David Hoy

Derrida likes to surprise, and the first surprise of this book is the title itself. The common assumption that the French Post-Structuralists abandoned the interest of their phenomenological predecessors in consciousness, subjectivity and the entire philosophical vocabulary including words like ‘spirit’ and ‘soul’ is challenged by the titles of the two recent books by Derrida, De l’esprit and Psyché, both published in France in 1987. Of Spirit reflects on whether this vocabulary can really be avoided, and it does so principally by asking whether Heidegger, whose intention in Being and Time was to avoid the notion of spirit, was successful in doing so. While this point may initially appear to be of interest only to Heidegger scholars, Derrida’s ruminations should intrigue anyone interested in Post-Structuralism, since it is Heidegger the Post-Structuralists are thought to be following in their break with the traditional subject-object split that modern philosophy inherits from Descartes and that culminates in Hegel’s conception of Geist. In Heidegger scholarship, however, ‘spirit’ appears to be forgotten, not only by those who agree with Heidegger but even by those who disagree. This forgetting seems to signify a complete shift in 20th-century philosophy away from a paradigmatic interest in spirit, to such an extent that in philosophy no one knows what it is any more.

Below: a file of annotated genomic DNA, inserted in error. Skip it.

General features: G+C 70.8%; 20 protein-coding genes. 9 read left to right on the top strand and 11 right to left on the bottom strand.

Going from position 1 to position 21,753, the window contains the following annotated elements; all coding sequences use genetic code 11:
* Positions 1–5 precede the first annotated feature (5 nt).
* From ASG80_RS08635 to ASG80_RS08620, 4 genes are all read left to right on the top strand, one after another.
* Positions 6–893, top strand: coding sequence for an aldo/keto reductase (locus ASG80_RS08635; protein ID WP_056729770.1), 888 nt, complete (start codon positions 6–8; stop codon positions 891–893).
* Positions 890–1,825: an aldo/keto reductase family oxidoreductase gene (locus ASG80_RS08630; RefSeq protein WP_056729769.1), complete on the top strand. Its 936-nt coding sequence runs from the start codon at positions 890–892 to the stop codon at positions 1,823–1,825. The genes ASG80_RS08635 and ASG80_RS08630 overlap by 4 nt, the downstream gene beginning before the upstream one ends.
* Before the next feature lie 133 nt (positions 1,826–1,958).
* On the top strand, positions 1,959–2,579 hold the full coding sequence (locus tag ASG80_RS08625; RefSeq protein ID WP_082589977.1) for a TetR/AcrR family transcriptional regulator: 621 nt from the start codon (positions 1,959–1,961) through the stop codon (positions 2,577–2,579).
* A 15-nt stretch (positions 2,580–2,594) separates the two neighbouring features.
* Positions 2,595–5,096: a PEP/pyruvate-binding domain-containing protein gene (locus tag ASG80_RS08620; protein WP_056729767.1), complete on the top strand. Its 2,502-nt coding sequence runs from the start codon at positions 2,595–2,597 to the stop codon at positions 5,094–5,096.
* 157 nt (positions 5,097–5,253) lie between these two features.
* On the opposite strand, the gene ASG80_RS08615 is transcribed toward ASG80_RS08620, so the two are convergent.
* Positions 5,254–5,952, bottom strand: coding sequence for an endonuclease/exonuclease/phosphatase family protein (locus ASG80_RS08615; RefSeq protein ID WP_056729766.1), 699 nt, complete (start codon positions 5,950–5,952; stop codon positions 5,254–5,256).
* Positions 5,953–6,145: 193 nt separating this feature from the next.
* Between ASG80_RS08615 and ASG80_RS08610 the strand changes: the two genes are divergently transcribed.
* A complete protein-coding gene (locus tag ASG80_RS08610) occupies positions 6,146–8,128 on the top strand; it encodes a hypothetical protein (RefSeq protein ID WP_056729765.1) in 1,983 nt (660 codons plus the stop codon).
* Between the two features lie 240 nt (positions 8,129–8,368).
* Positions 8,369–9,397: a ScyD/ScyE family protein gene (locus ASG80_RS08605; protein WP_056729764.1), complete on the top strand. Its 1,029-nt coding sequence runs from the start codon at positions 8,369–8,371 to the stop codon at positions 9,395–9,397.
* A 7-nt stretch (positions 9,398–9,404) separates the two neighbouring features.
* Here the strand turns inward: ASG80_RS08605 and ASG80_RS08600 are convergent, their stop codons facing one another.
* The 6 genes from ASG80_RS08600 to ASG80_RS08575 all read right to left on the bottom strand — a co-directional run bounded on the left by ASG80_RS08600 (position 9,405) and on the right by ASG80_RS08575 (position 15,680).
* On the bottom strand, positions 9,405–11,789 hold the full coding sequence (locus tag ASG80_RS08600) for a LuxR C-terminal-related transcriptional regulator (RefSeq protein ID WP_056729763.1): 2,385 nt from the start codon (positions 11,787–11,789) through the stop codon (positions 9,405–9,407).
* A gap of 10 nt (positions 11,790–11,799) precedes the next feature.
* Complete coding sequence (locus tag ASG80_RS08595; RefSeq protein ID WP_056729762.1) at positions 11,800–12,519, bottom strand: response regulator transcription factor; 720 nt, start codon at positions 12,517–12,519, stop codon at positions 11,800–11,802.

Part of the problem, as always, is translation. Both Heidegger and Derrida like to insist on the untranslatability of some central terms of traditional philosophy. Both generate many pages explaining how connotations change as pneuma gives way to spiritus and becomes Geist. Heidegger, of course, makes no mention of Hebrew and the word ruah, and for Derrida this exclusion connects Heidegger’s etymological method of doing philosophy to the vexing issue of Heidegger’s personal politics and ethics. Derrida adds some comic relief by dwelling on Heidegger’s strange insistence that genuine philosophy has only been done in Greek and German, and that now genuine thinking can only be done in German, for only there does Geist name itself. As an instance of the perseverance of this view Derrida cites Heidegger’s 1966 interview in Der Spiegel: ‘It is something which the French are always confirming for me today,’ Heidegger remarks, for ‘when they begin to think, they speak German: they say definitely that they would not manage it in their language.’ The Heideggerian argument for the incommensurable privilege of German is supposedly that if doing philosophy requires using certain terms, like Geist, and if these terms cannot be translated without the loss of central connotations, then philosophy can be done only in the original language, which is German. What is absurd but also scary here is not only the tautologous reasoning, but Heidegger’s continued assumption, even as late as 1966, that German is the only original language for philosophy. In an aside Derrida gives us a clue to his more general attitude when reading Heidegger, suggesting that he is especially intrigued with how the texts can seem at once both serious and hilarious: ‘That’s what I like about Heidegger. When I think about him, when I read him, I’m aware of both these vibrations at the same time. It’s always horribly dangerous and wildly funny, certainly grave and a bit comical.’